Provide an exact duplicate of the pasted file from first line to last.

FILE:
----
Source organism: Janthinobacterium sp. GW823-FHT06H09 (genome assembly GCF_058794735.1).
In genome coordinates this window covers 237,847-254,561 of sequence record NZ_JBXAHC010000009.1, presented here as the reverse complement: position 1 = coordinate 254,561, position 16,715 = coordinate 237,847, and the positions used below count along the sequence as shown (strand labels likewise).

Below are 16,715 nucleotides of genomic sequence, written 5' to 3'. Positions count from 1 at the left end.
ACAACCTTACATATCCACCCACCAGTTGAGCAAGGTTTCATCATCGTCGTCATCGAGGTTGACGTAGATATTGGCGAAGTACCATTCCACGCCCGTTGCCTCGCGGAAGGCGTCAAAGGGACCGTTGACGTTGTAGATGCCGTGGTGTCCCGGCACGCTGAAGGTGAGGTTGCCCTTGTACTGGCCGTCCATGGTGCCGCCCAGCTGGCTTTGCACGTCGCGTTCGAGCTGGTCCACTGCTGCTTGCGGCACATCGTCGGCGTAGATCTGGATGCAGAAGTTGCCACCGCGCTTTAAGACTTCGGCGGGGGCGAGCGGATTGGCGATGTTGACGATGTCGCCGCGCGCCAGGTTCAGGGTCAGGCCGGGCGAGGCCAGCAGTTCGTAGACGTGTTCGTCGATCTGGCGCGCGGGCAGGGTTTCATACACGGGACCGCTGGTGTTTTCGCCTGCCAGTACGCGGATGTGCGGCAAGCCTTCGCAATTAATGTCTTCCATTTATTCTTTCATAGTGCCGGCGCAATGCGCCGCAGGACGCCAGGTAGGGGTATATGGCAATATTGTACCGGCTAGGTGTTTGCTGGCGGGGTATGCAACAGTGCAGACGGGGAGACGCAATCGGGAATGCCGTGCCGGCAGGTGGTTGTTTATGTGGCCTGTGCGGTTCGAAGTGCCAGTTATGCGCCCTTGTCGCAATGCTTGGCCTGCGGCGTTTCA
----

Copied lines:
Source organism: Janthinobacterium sp. GW823-FHT06H09 (genome assembly GCF_058794735.1).
In genome coordinates this window covers 237,847-254,561 of sequence record NZ_JBXAHC010000009.1, presented here as the reverse complement: position 1 = coordinate 254,561, position 16,715 = coordinate 237,847, and the positions used below count along the sequence as shown (strand labels likewise).

Below are 16,715 nucleotides of genomic sequence, written 5' to 3'. Positions count from 1 at the left end.
ACAACCTTACATATCCACCCACCAGTTGAGCAAGGTTTCATCATCGTCGTCATCGAGGTTGACGTAGATATTGGCGAAGTACCATTCCACGCCCGTTGCCTCGCGGAAGGCGTCAAAGGGACCGTTGACGTTGTAGATGCCGTGGTGTCCCGGCACGCTGAAGGTGAGGTTGCCCTTGTACTGGCCGTCCATGGTGCCGCCCAGCTGGCTTTGCACGTCGCGTTCGAGCTGGTCCACTGCTGCTTGCGGCACATCGTCGGCGTAGATCTGGATGCAGAAGTTGCCACCGCGCTTTAAGACTTCGGCGGGGGCGAGCGGATTGGCGATGTTGACGATGTCGCCGCGCGCCAGGTTCAGGGTCAGGCCGGGCGAGGCCAGCAGTTCGTAGACGTGTTCGTCGATCTGGCGCGCGGGCAGGGTTTCATACACGGGACCGCTGGTGTTTTCGCCTGCCAGTACGCGGATGTGCGGCAAGCCTTCGCAATTAATGTCTTCCATTTATTCTTTCATAGTGCCGGCGCAATGCGCCGCAGGACGCCAGGTAGGGGTATATGGCAATATTGTACCGGCTAGGTGTTTGCTGGCGGGGTATGCAACAGTGCAGACGGGGAGACGCAATCGGGAATGCCGTGCCGGCAGGTGGTTGTTTATGTGGCCTGTGCGGTTCGAAGTGCCAGTTATGCGCCCTTGTCGCAATGCTTGGCCTGCGGCGTTTCA